Nine days after leaving San Francisco, a blue car packed with tech from a company you’ve probably never heard of rolled into New York City after crossing 15 states and 3,400 miles to make history. The car did 99 percent of the driving on its own, yielding to the carbon-based life form behind the wheel only when it was time to leave the highway and hit city streets.
This amazing feat, by the automotive supplier Delphi, underscores the great leaps this technology has taken in recent years, and just how close it is to becoming a part of our lives. Yes, many regulatory and legislative questions must be answered, and it remains to be seen whether consumers are ready to cede control of their cars, but the hardware is, without doubt, up to the task.
The speed with which the technology has reached this point is stunning. Just 11 years ago at the 2004 Darpa Grand Challenge, the most advanced autonomous vehicles of the day attempted to complete a 150-mile course. The best any of them could do was 7.32 miles—and that vehicle got stuck and caught fire. The next year, five vehicles completed a 132-mile course, but took seven hours to do it.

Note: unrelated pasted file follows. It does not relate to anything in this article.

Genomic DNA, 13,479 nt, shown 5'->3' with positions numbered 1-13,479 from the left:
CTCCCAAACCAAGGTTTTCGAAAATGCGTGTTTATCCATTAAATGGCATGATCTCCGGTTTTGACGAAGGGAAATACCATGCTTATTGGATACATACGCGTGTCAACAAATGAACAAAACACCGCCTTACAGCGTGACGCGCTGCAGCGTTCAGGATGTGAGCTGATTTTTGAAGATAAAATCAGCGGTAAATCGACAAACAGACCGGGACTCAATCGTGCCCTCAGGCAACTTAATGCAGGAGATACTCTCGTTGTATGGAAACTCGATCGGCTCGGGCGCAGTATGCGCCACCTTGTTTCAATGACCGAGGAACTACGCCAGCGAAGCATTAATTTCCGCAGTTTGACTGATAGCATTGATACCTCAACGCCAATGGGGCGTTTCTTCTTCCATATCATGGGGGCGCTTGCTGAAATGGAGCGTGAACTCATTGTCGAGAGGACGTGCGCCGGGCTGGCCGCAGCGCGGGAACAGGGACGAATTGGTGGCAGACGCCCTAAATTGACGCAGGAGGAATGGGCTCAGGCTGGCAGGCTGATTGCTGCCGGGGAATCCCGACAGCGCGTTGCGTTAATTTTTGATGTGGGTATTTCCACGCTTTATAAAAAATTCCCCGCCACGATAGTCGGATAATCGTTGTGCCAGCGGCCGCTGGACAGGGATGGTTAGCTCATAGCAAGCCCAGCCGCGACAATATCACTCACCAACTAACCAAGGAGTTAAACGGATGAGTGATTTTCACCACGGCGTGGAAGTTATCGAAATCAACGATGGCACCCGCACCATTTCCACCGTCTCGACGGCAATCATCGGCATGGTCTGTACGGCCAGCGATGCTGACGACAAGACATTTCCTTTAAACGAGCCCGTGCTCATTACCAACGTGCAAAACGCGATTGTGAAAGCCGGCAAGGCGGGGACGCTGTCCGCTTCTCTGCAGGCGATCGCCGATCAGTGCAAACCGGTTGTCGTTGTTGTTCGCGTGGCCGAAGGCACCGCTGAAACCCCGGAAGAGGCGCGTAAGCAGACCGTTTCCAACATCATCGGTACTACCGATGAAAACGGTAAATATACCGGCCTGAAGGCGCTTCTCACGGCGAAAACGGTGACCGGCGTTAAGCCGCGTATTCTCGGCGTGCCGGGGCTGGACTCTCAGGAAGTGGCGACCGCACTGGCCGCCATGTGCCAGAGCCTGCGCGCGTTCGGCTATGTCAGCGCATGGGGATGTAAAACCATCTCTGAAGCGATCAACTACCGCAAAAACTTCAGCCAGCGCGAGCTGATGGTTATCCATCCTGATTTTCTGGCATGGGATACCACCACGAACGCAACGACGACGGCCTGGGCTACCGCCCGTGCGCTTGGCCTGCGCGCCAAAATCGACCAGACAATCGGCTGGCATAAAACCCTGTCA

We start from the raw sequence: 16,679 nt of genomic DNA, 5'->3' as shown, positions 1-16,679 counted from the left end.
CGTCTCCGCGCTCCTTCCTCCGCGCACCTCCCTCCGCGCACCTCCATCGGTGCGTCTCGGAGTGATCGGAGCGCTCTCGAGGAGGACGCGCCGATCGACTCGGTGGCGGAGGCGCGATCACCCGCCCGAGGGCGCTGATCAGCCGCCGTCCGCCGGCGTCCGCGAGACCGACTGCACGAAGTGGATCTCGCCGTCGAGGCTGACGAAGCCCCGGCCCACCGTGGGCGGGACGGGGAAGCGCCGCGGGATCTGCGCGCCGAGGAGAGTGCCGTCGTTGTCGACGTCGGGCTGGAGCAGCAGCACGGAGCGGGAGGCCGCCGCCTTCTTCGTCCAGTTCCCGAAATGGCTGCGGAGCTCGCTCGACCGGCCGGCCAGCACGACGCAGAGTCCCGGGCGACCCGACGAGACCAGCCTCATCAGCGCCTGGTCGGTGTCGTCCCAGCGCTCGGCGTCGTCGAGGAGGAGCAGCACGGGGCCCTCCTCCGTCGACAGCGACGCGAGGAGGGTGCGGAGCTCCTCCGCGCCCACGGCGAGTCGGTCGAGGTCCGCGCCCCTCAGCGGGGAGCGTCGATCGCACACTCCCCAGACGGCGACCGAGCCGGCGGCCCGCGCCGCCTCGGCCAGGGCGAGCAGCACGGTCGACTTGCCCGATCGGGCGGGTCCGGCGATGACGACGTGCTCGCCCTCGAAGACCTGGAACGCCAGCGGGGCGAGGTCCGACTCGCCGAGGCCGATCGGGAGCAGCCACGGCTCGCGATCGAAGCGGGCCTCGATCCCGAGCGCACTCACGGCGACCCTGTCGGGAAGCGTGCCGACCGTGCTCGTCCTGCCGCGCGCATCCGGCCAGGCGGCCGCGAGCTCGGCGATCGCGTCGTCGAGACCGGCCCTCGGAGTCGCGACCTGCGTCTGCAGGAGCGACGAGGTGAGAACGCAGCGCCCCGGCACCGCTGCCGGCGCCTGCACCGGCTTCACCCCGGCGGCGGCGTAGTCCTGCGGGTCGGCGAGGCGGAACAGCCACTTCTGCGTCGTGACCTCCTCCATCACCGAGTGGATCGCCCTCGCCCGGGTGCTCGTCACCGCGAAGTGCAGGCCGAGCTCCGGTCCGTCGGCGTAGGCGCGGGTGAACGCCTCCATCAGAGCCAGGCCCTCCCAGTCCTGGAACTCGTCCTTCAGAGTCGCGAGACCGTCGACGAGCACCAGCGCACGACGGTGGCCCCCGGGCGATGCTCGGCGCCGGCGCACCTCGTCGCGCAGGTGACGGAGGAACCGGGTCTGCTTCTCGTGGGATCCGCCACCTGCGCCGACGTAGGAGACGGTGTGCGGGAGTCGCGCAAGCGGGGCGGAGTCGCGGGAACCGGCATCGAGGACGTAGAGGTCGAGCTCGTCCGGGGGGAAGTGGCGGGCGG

Autonomous vehicles have made enormous strides since then, which is especially remarkable when you realize the auto industry typically spends five to seven years developing a new car.
Today, most of the world’s major automakers are working on autonomous technology, with Audi, Mercedes-Benz, Nissan, and Volvo leading the pack. Google may be more advanced than anyone: The tech giant says its self-driving cars are so far along, they can recognize and respond to hand signals from a cop directing traffic.